Day Two of Noirvember: Martha Vickers and Noir
On Day Two of Noirvember, I’m shining the spotlight on Martha Vickers, who died on today’s date in 1971. Vickers was seen in four films noirs, including one of the era’s best – and, arguably, most confusing – features, The Big Sleep (1946).
But let’s begin at the beginning.
The lovely auburn-haired actress was born Martha MacVicar on May 28, 1925, in Ann Arbor, Michigan. After attending schools in Florida, Illinois, and Texas, Martha and her family settled in California, where she found work as a model and attracted the attention of movie producer David O. Selznick. Selznick signed Martha to a contract, but it didn’t do much for her budding career. Instead, her contract was taken over by Universal and she made her big screen debut playing a corpse in Frankenstein Meets the Wolfman (1943). She was later seen in films of similar quality, including Captive Wild Woman (1943), Hi’ya Sailor (1943), and The Mummy’s Ghost (1944). Between these less than star-making vehicles, Martha – who had, by now, modified her last name to Vickers – was seen on several covers for the GI magazine Yank.
In 1946, Martha signed with Warner Bros., and landed a featured role in the first of her three films noirs, playing Lauren Bacall’s thump-sucking nymphomaniac little sister in The Big Sleep (1946). In her biggest role to date, Martha more than held her own alongside Bacall and Humphrey Bogart and caught the eye of several critics, including one who called her performance “stunning.”
In her next noir, Martha again played the little sister to the star, this time providing support to Ida Lupino in The Man I Love (1947), and later that year played her first starring role, opposite Dane Clark, in a so-so comedy, That Way with Women.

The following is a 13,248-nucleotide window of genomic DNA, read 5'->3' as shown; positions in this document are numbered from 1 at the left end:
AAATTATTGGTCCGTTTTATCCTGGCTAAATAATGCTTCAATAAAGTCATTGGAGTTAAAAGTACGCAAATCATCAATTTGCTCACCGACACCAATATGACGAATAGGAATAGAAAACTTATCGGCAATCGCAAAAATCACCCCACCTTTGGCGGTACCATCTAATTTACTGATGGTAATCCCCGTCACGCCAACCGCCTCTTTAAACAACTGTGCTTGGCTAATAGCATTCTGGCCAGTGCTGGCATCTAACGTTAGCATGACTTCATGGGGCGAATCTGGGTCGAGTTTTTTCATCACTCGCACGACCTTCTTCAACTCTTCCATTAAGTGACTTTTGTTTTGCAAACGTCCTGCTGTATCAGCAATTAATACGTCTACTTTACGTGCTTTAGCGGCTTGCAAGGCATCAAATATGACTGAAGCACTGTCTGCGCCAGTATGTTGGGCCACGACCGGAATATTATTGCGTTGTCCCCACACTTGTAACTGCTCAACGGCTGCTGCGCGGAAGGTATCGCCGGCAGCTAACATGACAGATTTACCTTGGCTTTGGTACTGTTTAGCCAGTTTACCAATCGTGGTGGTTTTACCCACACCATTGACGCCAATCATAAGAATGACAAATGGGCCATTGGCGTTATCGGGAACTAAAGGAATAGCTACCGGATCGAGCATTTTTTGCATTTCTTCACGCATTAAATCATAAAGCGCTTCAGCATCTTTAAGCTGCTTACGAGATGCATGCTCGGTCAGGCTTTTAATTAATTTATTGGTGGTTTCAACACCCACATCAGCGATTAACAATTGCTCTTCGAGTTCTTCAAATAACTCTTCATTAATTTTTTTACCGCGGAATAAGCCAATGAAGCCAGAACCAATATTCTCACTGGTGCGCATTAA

Off-screen, Martha’s love life was often in the news – she reportedly dated several actors, including James Stewart – and in 1948 she married producer A.C. Lyles. The union lasted a little over a year – Martha claimed that Lyles was so jealous he wouldn’t even allow her friends to enter their home. Just a month after the couple’s May 1949 divorce, Martha became the third wife of Mickey Rooney (whose second marriage officially ended just six hours before his wedding to Martha). Martha and Rooney went on to have a son, Ted Michael, but the actor’s increasing drinking habit and downward career spiral contributed to the end of the marriage in 1951. Martha would give matrimony another try three years later when she wed Chilean polo player turned actor, Manuel Rojas, with whom she would have two children, Maria Christina and Marta Teresa. Although this would be her longest union – 10 years – this marriage, too, would end in divorce. Martha would claim that Manuel “wanted his freedom and didn’t want to be encumbered with the responsibility of marriage.”
Meanwhile, Martha was seen in several low-budget films and two more noirs – Ruthless (1948), starring Zachary Scott and Sydney Greenstreet, and The Burglar (1957), with Dan Duryea and Jayne Mansfield (in a rare dramatic role) – but most of her roles were on the small screen, on such programs as Playhouse 90, The Millionaire, and Perry Mason.
In 1960, Martha was seen in her last feature film, Four Fast Guns, starring James Craig and Edgar Buchanan (who would soon reach a new level of popularity of TV’s Petticoat Junction). That same year, she guest-starred on two episodes of the western series The Rebel. They would be her last performances. The actress faded from public view, and in 1971, she died of cancer of the esophagus in Hollywood. Gone too soon, she was only 46 years old.
If you’ve never seen Martha Vickers as Carmen Sternwood in The Big Sleep – or you were too busy watching Bogie and Bacall to pay her any mind – do yourself a favor and check it out! You’ll be glad you did. (Just don’t try to figure out who killed the chauffeur.)
And join me tomorrow for Day Three of Noirvember!